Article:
Oregon, United States
The destination of one of the most famous pioneer trails in United States history, Oregon is a state of intense natural beauty situated on the Pacific Ocean. Along the western side, from the coast to the Cascade Range, abundant rainfall and mild temperatures make for verdant forests and one of the most fertile valleys in the United States: the Willamette Valley, which produces apples, dairy products, potatoes, peppermint, and wine in great abundance. Its extensive forests were for many years a major, though controversial, source of timber; today, forest fires, over-harvesting, and lawsuits over how to properly manage the resources have dropped production to less than half of 1970s levels.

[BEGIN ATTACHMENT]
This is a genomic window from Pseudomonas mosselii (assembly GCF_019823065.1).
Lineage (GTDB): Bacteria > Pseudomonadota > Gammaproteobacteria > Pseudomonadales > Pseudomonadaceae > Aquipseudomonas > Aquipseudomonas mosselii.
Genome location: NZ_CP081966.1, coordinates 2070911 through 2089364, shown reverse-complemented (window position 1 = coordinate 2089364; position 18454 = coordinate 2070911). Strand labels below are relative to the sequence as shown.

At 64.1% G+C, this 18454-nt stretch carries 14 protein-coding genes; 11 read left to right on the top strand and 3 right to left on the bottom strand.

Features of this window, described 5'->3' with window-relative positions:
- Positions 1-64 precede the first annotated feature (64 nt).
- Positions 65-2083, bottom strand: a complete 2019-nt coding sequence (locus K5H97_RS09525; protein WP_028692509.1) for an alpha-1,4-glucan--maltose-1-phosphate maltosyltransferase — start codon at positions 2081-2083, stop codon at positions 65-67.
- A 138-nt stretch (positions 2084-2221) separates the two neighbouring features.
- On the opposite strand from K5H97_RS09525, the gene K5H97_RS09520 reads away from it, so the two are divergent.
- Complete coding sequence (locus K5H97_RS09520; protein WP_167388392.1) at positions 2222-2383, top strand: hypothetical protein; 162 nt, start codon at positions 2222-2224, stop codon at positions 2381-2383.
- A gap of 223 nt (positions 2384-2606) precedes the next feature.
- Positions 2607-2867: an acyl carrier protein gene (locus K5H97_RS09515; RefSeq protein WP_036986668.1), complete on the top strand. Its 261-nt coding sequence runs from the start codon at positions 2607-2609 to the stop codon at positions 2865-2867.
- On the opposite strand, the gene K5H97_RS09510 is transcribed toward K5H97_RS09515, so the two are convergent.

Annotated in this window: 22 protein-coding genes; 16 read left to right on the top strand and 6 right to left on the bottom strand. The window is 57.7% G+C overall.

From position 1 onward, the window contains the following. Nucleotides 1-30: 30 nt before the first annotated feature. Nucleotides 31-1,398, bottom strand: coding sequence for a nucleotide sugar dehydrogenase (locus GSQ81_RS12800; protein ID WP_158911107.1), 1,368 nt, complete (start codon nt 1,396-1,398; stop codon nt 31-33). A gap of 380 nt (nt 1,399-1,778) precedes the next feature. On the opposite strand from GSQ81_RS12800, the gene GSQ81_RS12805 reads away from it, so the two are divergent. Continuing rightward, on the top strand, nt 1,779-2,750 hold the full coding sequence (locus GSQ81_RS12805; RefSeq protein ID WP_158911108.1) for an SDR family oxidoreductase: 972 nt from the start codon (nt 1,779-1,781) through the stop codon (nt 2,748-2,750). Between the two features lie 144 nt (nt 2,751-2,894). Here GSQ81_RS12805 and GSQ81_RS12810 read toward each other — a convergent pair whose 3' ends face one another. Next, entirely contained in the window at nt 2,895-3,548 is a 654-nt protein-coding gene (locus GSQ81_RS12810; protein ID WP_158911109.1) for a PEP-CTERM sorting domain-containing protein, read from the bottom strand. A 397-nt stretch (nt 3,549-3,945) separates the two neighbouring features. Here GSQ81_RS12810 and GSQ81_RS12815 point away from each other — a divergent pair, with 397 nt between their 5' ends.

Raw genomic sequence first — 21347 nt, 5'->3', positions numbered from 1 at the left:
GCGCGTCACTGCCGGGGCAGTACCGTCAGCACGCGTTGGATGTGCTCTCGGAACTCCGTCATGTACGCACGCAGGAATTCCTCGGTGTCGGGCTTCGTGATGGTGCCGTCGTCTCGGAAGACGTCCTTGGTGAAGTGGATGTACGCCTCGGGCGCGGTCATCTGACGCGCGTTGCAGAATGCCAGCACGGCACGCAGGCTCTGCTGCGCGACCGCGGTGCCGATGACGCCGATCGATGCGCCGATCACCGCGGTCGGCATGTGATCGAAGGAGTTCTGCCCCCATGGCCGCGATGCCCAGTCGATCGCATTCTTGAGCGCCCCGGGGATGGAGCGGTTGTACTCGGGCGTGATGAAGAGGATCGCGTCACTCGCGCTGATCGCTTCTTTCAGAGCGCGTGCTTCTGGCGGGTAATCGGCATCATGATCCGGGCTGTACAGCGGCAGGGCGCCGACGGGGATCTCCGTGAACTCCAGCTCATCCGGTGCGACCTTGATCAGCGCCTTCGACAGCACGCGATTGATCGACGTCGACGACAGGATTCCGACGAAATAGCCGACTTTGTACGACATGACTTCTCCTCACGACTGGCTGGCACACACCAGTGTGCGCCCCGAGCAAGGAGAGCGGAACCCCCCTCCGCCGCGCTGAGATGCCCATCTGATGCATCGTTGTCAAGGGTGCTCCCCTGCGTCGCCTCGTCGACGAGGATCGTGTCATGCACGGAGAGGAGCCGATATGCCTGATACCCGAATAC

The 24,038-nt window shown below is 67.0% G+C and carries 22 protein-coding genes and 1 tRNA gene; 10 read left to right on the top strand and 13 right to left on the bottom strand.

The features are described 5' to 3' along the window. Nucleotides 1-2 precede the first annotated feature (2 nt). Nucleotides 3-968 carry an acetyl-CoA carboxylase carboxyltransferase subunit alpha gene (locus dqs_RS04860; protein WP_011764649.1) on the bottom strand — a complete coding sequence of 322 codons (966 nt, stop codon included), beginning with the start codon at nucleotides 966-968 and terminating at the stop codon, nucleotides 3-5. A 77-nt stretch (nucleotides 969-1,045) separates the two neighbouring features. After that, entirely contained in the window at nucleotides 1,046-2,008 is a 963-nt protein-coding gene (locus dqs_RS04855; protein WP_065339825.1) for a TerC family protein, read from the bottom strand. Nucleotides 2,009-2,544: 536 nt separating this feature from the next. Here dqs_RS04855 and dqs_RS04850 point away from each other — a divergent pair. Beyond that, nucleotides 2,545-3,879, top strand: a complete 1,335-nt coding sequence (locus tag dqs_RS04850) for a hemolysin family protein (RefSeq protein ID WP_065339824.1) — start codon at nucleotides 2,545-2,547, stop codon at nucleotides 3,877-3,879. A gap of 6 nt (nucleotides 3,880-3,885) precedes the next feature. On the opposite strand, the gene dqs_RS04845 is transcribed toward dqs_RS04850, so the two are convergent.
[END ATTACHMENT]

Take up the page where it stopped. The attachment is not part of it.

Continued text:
In the eastern 3/5ths of the state, the climate changes dramatically to arid plateau and desert. The ancient Columbia River Plateau covers much of eastern Oregon - starting nearly 23 million years ago, basalt lava began pouring out of a giant volcanic eruption in the Earth's crust, and continued for 10 to 15 million years. Eventually, the plateau reached 1.8 kilometers (about 6,000 feet) in height, and covered parts of Washington, Oregon, and Idaho.
Three of Oregon's cities are visible in this true-color Terra MODIS image from May 24, 2005. Portland, the state's largest city, is on the Oregon border with Washington on the Willamette River. Eugene appears halfway down the wide ribbon of green on the western side of the state. Between Eugene and Portland is the state capital, Salem. All are visible as spidery grey patches on the landscape.